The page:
Suspicious Activity Reporting and the Fire Service: Elicitation

Example 1: National Capitol Region

A uniformed firefighter was in line at a local coffee shop and was approached by a man who asked about response times to vehicle accidents. The man asked further how many people respond, what equipment that responds, the amount of time that firefighters are on calls and how long firefighters are away from the station. He went on to reference and question federal guidelines and regulations for responses.

The firefighter asked why he wanted this information, and the man said it was for a project for response times for his department back in the United Arab Emirates. When the firefighter asked what type of project it was and what the goals and objectives of the project were, the man wouldn't answer.

The firefighter asked for this man's contact information; the man provided his name and number, and he wrote "fire department codes" next to his name, which hadn't been part of the discussion.

This encounter clearly demonstrates an individual inquiring beyond a level of mere curiosity about particular facets of operations, security procedures, etc., that would arouse suspicion in a reasonable person.

Example 2: Fire Department New York

A child of Middle Eastern descent knocked on the firehouse door and asked if he and his family, up from Florida, could see the fire trucks. The firefighter obliged and allowed five children and one adult male into quarters.

The visitors took pictures of the apparatus. Firefighters noticed one individual paying attention to a terrorism-awareness poster. When members asked one child when they were returning to Florida, he responded, "We don't live in Florida" and another child passed a comment that "my father is tricking you."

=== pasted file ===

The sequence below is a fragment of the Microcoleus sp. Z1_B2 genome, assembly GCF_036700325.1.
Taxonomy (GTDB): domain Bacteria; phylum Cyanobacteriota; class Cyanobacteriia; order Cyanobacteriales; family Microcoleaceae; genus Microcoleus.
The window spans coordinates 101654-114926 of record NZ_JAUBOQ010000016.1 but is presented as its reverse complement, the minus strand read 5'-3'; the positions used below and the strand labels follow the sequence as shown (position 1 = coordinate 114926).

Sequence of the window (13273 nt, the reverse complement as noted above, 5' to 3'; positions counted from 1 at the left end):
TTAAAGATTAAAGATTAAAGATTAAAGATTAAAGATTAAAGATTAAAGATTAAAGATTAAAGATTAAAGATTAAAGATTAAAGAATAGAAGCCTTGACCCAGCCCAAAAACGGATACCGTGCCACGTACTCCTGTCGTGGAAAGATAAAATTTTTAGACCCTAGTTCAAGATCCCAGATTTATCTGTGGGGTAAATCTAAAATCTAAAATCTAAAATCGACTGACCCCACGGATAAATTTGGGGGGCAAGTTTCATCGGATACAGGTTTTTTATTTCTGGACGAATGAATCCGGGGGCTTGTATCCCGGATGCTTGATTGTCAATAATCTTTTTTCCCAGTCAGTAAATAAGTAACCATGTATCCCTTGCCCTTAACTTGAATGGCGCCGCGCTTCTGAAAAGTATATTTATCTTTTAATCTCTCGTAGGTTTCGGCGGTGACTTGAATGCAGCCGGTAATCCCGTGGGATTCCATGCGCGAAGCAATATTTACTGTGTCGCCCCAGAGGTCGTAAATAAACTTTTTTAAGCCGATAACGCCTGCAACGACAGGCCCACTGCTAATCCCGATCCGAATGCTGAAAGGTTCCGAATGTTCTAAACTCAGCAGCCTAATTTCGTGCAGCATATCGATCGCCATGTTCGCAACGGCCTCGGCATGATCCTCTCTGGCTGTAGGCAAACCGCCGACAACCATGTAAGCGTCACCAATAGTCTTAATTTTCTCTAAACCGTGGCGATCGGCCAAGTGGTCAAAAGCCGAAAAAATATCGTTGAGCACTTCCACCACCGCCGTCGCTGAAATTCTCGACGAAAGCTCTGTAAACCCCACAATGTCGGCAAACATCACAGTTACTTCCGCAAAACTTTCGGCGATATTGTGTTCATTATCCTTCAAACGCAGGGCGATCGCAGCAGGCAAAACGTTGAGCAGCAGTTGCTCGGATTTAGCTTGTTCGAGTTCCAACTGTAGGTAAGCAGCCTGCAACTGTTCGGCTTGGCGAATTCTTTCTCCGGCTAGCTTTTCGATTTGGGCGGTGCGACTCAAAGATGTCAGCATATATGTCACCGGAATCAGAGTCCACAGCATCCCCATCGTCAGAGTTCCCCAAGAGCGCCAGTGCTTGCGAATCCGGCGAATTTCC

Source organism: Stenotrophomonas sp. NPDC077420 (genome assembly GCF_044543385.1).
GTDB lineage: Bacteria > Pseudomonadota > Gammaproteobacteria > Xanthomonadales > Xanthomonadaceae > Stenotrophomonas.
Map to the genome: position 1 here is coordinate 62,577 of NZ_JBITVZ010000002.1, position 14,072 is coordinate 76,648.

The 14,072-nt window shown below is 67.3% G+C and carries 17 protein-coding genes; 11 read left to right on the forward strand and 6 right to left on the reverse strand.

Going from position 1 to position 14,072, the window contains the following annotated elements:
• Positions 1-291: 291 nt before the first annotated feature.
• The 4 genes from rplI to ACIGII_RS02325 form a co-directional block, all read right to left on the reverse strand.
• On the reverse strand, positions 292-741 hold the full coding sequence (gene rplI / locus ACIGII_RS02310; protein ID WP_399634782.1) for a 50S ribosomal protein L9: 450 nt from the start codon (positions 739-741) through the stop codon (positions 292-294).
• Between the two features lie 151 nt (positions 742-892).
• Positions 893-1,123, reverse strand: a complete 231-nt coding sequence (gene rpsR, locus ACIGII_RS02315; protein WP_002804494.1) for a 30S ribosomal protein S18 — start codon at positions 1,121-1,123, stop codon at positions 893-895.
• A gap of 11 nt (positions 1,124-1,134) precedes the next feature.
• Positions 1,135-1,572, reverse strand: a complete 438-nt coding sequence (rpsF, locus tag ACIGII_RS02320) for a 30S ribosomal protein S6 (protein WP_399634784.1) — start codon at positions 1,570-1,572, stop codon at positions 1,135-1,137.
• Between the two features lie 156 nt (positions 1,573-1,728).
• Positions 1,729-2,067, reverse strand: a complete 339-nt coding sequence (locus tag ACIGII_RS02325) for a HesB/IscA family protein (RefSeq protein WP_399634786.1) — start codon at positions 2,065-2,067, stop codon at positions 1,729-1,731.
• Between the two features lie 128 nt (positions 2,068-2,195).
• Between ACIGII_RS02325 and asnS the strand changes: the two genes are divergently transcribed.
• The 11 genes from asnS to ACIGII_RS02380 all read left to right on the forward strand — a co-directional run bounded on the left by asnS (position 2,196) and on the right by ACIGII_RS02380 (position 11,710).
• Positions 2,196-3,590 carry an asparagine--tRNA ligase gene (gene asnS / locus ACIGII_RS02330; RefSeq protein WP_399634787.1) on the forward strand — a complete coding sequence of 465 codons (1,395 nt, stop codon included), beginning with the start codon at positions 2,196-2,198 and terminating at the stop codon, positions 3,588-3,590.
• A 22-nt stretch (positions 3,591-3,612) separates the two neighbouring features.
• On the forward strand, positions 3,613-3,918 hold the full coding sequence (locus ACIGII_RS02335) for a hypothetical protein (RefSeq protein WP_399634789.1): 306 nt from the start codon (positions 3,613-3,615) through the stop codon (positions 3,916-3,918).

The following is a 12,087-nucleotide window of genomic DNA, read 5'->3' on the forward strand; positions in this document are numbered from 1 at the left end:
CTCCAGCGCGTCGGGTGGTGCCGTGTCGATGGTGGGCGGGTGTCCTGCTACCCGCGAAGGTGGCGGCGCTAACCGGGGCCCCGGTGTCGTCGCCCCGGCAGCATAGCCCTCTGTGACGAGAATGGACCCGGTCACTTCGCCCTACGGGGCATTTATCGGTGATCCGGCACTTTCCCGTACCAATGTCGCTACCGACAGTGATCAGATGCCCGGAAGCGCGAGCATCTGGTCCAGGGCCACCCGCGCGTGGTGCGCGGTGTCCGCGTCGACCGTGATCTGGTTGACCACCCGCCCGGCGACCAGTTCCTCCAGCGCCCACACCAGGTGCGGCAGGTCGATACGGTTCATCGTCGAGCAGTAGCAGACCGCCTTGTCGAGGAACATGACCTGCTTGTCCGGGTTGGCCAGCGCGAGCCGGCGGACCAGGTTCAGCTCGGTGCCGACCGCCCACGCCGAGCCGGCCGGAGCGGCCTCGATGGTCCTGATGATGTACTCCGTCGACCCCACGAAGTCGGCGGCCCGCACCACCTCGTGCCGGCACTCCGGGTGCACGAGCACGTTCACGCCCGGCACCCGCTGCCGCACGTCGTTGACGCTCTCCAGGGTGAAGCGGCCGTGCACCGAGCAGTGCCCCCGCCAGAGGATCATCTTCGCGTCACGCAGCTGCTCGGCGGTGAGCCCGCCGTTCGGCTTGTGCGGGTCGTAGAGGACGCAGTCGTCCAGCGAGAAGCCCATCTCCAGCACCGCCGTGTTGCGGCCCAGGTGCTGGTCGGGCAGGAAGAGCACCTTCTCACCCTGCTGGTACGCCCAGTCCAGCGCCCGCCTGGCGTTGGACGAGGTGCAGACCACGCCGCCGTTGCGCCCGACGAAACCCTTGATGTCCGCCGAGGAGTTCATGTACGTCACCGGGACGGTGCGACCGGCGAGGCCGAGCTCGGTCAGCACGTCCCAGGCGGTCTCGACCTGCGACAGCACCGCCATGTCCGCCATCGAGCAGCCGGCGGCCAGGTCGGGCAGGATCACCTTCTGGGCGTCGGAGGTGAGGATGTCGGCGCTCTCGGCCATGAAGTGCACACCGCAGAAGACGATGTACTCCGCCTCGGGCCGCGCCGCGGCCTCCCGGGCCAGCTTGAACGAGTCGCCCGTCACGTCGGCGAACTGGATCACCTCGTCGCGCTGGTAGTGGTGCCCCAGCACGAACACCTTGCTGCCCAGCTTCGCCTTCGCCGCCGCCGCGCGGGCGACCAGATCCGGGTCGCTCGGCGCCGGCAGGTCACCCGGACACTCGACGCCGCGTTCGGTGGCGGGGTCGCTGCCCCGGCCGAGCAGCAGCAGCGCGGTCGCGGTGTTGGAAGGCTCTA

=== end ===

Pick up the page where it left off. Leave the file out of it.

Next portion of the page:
The family was escorted from quarters. It was later reported that that this family conducted a similar incident at an adjacent firehouse. Firefighters made proper notifications of this suspicious activity as per department protocol.

[This information is offered from our FDNY partners, Deputy Chief Thomas J. Currao, Captain Chris Flately and Captain Chris Ward and Lieutenant Tim Carroll.]

Possible Indicators of Suspicious Elicitation

  • Inquiries about specific security procedures and personnel
  • Inquiring about policies or procedures that would provide insight into operations
  • Repeated attempts to return to the topic after the conversation has changed
  • Offers of gifts for information or access to restricted areas

Every member of your department has knowledge that can be valuable to terrorists, homegrown violent extremists (HVEs) or criminals. Knowledge of departmental policies and procedures, as well as other agencies' and private sector partners' response plans, capability and capacity, are part of your skill set. It's for your official use only and is not intended to be public knowledge.

Terrorists and HVEs may seek to elicit information from first responders to further attack planning. Attempts to identify a facility's vulnerabilities or gaps in response plans may be part of broader intelligence gathering and target surveillance in the attack-planning cycle.

Your members should be aware of attempts to elicit information. Protect the content of department documents and professional knowledge and don't share with those without a need to know.

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